Mayor Muriel Bowser signed new legislation on Monday, January 26 that will provide numerous changes to the District’s alcohol laws if approved by Congress.
While most of the provisions of the bill clarify language already on the books, several items would provide additional licensing options for District businesses.
This includes distilleries and wineries (class A manufacturers). Similar to breweries that sell pints, distilleries and wineries would be able to sell cocktails and glasses of wine to customers. The beverages would need to contain the products they manufacture. A distillery could also add additional liquor to a drink that is produced by another manufacturer so long as the drink is primarily made with their product. Both distilleries and wineries would need to obtain a permit from the Alcoholic Beverage Regulation Administration (ABRA) to sell drinks. If approved by Congress, the new rules could impact four distilleries in the District. There are currently no wineries licensed in D.C.
Two new types of liquor licenses are also contained in the legislation.
The first is a festival license, which is designed for performing art events and sporting tournaments that span 5-15 days. The license would temporarily permit the sale and consumption of alcoholic drinks at an event. Under the proposed law, an applicant could only obtain one festival license every three months. Two classes of the license would be available:
- Class H: Permits the sale and service of beer and wine; and
- Class I: Permits the sale and service of spirits, beer and wine.
A class H license would cost $1,000 while a class I license would cost $2,000.
The second new license is designated for alcohol-infused baked goods, such as cupcakes. A class C manufacturer’s license would permit bakeries to make alcohol-infused confections with a maximum of five percent of alcohol by volume. The license would also permit a manufacturer to sell the products to consumers who are at least 21 years of age or to other businesses that have alcoholic beverage licenses. Infused baked goods would need to be sold in sealed containers that meet all of the labeling requirements outlined in the bill. The cost of a class C manufacturer’s license would be $1,000.
The Omnibus Alcoholic Beverage Regulation Amendment Act of 2014 will now be under a 30-day Congressional review period. The complete bill (B20-0902) can be reviewed on the Council of the District of Columbia’s website.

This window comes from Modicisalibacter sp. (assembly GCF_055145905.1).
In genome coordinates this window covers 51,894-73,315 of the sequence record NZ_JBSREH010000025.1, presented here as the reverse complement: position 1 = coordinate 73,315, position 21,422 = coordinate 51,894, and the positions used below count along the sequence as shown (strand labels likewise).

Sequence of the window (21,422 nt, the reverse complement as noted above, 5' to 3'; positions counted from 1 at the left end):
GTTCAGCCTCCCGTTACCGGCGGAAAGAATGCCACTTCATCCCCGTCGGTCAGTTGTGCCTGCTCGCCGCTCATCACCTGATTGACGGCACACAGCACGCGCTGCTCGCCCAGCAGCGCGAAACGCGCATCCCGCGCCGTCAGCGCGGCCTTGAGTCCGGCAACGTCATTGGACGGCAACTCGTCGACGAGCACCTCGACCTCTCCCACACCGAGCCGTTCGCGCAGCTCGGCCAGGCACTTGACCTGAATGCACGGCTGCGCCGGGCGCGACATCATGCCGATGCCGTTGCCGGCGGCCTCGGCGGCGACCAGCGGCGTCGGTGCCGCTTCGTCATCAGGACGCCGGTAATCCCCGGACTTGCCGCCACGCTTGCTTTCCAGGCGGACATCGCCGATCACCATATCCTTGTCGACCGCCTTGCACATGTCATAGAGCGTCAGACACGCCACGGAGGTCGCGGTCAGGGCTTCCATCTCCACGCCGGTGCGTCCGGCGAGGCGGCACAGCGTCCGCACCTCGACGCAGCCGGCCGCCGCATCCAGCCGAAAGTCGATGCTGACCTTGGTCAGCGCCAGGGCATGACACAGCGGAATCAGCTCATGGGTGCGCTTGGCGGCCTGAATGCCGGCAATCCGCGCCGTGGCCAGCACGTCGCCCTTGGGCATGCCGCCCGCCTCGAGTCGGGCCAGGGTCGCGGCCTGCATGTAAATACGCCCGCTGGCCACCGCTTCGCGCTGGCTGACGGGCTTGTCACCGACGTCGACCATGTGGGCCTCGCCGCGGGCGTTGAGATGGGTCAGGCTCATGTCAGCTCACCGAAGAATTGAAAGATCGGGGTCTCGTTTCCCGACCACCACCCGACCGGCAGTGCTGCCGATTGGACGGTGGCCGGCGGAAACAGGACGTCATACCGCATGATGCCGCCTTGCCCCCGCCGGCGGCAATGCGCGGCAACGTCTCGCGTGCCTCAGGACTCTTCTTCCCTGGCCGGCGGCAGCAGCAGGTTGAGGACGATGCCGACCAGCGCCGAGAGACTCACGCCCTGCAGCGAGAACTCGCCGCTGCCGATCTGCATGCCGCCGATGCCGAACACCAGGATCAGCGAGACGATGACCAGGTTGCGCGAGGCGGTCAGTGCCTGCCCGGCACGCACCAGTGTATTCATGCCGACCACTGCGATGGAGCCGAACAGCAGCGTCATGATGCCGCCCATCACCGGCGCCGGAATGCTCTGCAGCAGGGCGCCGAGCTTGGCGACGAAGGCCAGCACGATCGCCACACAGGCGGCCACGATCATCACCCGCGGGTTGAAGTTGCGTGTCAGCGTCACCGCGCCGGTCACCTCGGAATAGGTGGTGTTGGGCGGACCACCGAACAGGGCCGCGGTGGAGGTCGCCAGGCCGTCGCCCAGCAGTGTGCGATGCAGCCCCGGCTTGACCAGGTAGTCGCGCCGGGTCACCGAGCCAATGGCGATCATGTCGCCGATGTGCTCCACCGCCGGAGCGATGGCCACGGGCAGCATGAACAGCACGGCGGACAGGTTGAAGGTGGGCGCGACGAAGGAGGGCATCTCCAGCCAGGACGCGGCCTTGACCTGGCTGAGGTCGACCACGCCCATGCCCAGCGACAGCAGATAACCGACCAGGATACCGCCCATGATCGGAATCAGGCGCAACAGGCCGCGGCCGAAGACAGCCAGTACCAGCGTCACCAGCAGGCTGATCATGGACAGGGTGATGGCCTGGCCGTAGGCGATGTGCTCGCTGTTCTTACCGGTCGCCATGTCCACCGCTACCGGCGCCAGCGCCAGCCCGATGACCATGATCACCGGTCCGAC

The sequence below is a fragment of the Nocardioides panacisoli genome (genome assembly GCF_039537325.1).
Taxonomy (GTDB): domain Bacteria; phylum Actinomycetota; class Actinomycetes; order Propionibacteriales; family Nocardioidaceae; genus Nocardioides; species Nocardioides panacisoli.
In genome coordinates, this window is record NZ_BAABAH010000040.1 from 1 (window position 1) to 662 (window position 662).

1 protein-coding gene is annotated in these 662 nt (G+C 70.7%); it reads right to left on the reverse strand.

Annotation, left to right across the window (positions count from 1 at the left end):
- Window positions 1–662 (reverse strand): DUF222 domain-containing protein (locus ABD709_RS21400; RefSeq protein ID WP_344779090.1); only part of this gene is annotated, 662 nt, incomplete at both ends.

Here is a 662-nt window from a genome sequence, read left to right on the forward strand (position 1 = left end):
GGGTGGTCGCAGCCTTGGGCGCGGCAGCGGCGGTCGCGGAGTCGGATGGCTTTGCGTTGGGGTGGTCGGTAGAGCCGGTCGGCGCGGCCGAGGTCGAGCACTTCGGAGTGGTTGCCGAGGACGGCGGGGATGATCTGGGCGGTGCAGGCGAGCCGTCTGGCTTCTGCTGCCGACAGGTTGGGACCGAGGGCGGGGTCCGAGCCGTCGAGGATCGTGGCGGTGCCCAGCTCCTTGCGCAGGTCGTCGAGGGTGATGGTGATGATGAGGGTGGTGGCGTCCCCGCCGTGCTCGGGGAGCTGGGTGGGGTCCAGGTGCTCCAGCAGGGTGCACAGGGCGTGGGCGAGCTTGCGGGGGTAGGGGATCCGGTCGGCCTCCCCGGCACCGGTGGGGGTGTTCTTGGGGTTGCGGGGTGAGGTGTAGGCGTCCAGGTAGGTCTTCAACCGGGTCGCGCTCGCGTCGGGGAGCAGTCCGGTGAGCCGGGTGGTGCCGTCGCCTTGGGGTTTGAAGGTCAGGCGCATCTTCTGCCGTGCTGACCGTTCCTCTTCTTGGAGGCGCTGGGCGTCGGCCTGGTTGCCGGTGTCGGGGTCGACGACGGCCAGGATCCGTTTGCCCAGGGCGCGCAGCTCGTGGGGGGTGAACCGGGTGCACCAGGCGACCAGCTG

All 2014 extended holiday hour registrations expired at the end of last year.
Restaurants, taverns, nightclubs, hotels and other on-premise establishments that want to participate in extended holiday hours during 2015 will need to complete new registration forms if they have not already done so.
While the deadline has passed to sign up to participate in Washington's Birthday on Monday, February 16, there's still time to register for D.C. Emancipation Day on Thursday, April 16. The deadline to do so is Wednesday, March 18.
During extended holiday hours, registered establishments can remain open until 4 a.m. and operate 24 hours a day during certain federal holidays and three-day holiday weekends. Once licensees are registered, they are able to participate in all eligible holidays in the calendar year.
Registration is free of charge. Establishments that have settlement agreements restricting closing hours are not eligible to participate. Visit ABRA’s website to learn more.
Restaurants, taverns, nightclubs and other on-premise establishments will automatically gain an additional hour to sell and serve alcoholic beverages during daylight saving time.
Under the law, on-premise establishments can sell and serve alcoholic beverages between 3 a.m. and 4 a.m. on the morning of Sunday, March 8. On that same morning, clocks spring forward one hour from 2 a.m. to 3 a.m.
There is no registration required to participate; however, establishments that have settlement agreements restricting closing hours are prohibited from participating.
ABC licensees and members of the public are invited to attend orientation training from 2-4 p.m. on Thursday, March 26 to review:
- District ABC laws and regulations (including any recent changes to the law)
- Tips for working effectively with the community
- Settlement Agreements
- Expectations of ABC licensees
- Best practices
- Noise abatement and sound management
Contact ABRA Community Resource Advisor Sarah Fashbaugh by Friday, March 20 to register:
Attendance for this class is strongly recommended for new ABC license holders. Training is free of charge. Requests for interpreters may be made; however, they must be submitted by the registration deadline.
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A variety of licenses will need to be renewed this spring.
Liquor stores; wholesalers permitted to sell beer, wine and spirits; and spirit manufacturers—all class A licensees—are due to renew alcoholic beverage licenses by Tuesday, March 31. The Alcoholic Beverage Regulation Administration (ABRA) will mail renewal packets in mid-February.
Licensees should ensure they are in good corporate standing with the Department of Consumer and Regulatory Affairs and that all outstanding taxes and fines are paid before renewing.
Payment for licenses can be made for the next three years or for one year only; however, payment is due at the time of renewal.
Annual payments are also due by Tuesday, March 31 from the following licensees:
- Restaurants (both D/R and C/R class licenses)
- Hotels (both D/H and C/H class licenses)
- Multipurpose facilities (both D/X and C/X class licenses)
Payment may be made by check or credit card.
LATE FEES APPLY
A late fee of $50 per day will be assessed for any late payments beginning Wednesday, April 1. Late fees may not to exceed the cost of the license.